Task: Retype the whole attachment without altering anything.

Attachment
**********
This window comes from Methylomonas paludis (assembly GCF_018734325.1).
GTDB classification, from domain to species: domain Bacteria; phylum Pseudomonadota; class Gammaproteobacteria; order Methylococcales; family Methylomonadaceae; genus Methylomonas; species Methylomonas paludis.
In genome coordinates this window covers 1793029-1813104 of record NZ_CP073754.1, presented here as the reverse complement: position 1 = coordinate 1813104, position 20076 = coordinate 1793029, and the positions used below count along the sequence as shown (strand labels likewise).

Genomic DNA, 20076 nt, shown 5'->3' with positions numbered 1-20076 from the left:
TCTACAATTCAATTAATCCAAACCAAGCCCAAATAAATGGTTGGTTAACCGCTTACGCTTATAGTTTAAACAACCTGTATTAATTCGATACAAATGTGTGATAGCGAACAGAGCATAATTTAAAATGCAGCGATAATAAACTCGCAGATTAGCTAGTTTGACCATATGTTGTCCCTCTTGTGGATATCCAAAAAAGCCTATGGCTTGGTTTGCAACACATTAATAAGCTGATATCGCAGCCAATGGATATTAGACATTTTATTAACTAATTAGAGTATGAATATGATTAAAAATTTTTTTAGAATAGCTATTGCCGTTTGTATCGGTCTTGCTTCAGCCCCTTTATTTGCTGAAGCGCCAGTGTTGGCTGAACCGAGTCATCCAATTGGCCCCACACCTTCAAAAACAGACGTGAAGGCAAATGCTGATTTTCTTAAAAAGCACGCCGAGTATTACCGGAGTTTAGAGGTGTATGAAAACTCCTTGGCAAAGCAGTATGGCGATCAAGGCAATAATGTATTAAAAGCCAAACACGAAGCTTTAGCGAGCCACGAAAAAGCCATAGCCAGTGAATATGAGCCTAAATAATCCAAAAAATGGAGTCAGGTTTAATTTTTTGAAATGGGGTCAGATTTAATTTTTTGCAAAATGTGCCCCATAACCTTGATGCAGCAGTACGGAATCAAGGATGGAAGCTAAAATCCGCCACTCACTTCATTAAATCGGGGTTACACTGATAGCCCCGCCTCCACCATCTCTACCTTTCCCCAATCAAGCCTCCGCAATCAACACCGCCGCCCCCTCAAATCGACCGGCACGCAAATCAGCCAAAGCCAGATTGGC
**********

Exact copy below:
This window comes from Methylomonas paludis (assembly GCF_018734325.1).
GTDB classification, from domain to species: domain Bacteria; phylum Pseudomonadota; class Gammaproteobacteria; order Methylococcales; family Methylomonadaceae; genus Methylomonas; species Methylomonas paludis.
In genome coordinates this window covers 1793029-1813104 of record NZ_CP073754.1, presented here as the reverse complement: position 1 = coordinate 1813104, position 20076 = coordinate 1793029, and the positions used below count along the sequence as shown (strand labels likewise).

Genomic DNA, 20076 nt, shown 5'->3' with positions numbered 1-20076 from the left:
TCTACAATTCAATTAATCCAAACCAAGCCCAAATAAATGGTTGGTTAACCGCTTACGCTTATAGTTTAAACAACCTGTATTAATTCGATACAAATGTGTGATAGCGAACAGAGCATAATTTAAAATGCAGCGATAATAAACTCGCAGATTAGCTAGTTTGACCATATGTTGTCCCTCTTGTGGATATCCAAAAAAGCCTATGGCTTGGTTTGCAACACATTAATAAGCTGATATCGCAGCCAATGGATATTAGACATTTTATTAACTAATTAGAGTATGAATATGATTAAAAATTTTTTTAGAATAGCTATTGCCGTTTGTATCGGTCTTGCTTCAGCCCCTTTATTTGCTGAAGCGCCAGTGTTGGCTGAACCGAGTCATCCAATTGGCCCCACACCTTCAAAAACAGACGTGAAGGCAAATGCTGATTTTCTTAAAAAGCACGCCGAGTATTACCGGAGTTTAGAGGTGTATGAAAACTCCTTGGCAAAGCAGTATGGCGATCAAGGCAATAATGTATTAAAAGCCAAACACGAAGCTTTAGCGAGCCACGAAAAAGCCATAGCCAGTGAATATGAGCCTAAATAATCCAAAAAATGGAGTCAGGTTTAATTTTTTGAAATGGGGTCAGATTTAATTTTTTGCAAAATGTGCCCCATAACCTTGATGCAGCAGTACGGAATCAAGGATGGAAGCTAAAATCCGCCACTCACTTCATTAAATCGGGGTTACACTGATAGCCCCGCCTCCACCATCTCTACCTTTCCCCAATCAAGCCTCCGCAATCAACACCGCCGCCCCCTCAAATCGACCGGCACGCAAATCAGCCAAAGCCAGATTGGC